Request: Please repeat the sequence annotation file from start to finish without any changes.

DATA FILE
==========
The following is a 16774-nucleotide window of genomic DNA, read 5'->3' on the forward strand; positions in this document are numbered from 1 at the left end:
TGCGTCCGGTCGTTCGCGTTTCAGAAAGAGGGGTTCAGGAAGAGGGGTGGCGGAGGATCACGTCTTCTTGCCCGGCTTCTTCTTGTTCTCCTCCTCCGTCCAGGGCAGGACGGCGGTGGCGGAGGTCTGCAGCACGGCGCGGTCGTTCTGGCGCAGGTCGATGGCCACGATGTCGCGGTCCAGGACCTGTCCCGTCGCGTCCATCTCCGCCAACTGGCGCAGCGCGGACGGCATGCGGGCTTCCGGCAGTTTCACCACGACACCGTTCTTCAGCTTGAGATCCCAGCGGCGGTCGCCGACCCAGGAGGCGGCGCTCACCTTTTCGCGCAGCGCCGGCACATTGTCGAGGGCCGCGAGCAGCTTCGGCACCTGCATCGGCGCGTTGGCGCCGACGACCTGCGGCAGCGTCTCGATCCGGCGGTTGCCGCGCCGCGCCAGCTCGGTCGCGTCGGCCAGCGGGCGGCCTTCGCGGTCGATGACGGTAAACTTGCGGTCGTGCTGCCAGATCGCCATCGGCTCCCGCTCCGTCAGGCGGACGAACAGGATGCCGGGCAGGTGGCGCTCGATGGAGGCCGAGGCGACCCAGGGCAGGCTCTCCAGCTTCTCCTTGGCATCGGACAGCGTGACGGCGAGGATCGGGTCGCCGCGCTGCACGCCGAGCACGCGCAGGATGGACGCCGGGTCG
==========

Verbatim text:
The following is a 16774-nucleotide window of genomic DNA, read 5'->3' on the forward strand; positions in this document are numbered from 1 at the left end:
TGCGTCCGGTCGTTCGCGTTTCAGAAAGAGGGGTTCAGGAAGAGGGGTGGCGGAGGATCACGTCTTCTTGCCCGGCTTCTTCTTGTTCTCCTCCTCCGTCCAGGGCAGGACGGCGGTGGCGGAGGTCTGCAGCACGGCGCGGTCGTTCTGGCGCAGGTCGATGGCCACGATGTCGCGGTCCAGGACCTGTCCCGTCGCGTCCATCTCCGCCAACTGGCGCAGCGCGGACGGCATGCGGGCTTCCGGCAGTTTCACCACGACACCGTTCTTCAGCTTGAGATCCCAGCGGCGGTCGCCGACCCAGGAGGCGGCGCTCACCTTTTCGCGCAGCGCCGGCACATTGTCGAGGGCCGCGAGCAGCTTCGGCACCTGCATCGGCGCGTTGGCGCCGACGACCTGCGGCAGCGTCTCGATCCGGCGGTTGCCGCGCCGCGCCAGCTCGGTCGCGTCGGCCAGCGGGCGGCCTTCGCGGTCGATGACGGTAAACTTGCGGTCGTGCTGCCAGATCGCCATCGGCTCCCGCTCCGTCAGGCGGACGAACAGGATGCCGGGCAGGTGGCGCTCGATGGAGGCCGAGGCGACCCAGGGCAGGCTCTCCAGCTTCTCCTTGGCATCGGACAGCGTGACGGCGAGGATCGGGTCGCCGCGCTGCACGCCGAGCACGCGCAGGATGGACGCCGGGTCG